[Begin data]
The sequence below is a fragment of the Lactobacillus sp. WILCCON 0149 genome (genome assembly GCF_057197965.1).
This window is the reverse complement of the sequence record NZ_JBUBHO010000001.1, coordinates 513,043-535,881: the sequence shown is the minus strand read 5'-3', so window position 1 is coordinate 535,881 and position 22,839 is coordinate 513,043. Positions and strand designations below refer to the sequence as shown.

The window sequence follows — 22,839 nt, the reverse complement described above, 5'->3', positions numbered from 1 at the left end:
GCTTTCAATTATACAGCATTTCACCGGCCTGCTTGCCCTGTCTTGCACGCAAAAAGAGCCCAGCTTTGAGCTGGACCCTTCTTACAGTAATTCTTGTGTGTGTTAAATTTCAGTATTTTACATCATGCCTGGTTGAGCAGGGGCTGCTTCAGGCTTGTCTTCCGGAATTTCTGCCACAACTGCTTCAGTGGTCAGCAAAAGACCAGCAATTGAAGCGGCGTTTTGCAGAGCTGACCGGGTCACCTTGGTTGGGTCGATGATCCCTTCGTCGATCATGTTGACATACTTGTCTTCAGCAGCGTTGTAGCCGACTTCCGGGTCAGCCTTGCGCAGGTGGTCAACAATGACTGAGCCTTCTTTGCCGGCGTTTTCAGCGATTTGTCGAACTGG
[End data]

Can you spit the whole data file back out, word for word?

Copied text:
The sequence below is a fragment of the Lactobacillus sp. WILCCON 0149 genome (genome assembly GCF_057197965.1).
This window is the reverse complement of the sequence record NZ_JBUBHO010000001.1, coordinates 513,043-535,881: the sequence shown is the minus strand read 5'-3', so window position 1 is coordinate 535,881 and position 22,839 is coordinate 513,043. Positions and strand designations below refer to the sequence as shown.

The window sequence follows — 22,839 nt, the reverse complement described above, 5'->3', positions numbered from 1 at the left end:
GCTTTCAATTATACAGCATTTCACCGGCCTGCTTGCCCTGTCTTGCACGCAAAAAGAGCCCAGCTTTGAGCTGGACCCTTCTTACAGTAATTCTTGTGTGTGTTAAATTTCAGTATTTTACATCATGCCTGGTTGAGCAGGGGCTGCTTCAGGCTTGTCTTCCGGAATTTCTGCCACAACTGCTTCAGTGGTCAGCAAAAGACCAGCAATTGAAGCGGCGTTTTGCAGAGCTGACCGGGTCACCTTGGTTGGGTCGATGATCCCTTCGTCGATCATGTTGACATACTTGTCTTCAGCAGCGTTGTAGCCGACTTCCGGGTCAGCCTTGCGCAGGTGGTCAACAATGACTGAGCCTTCTTTGCCGGCGTTTTCAGCGATTTGTCGAACTGG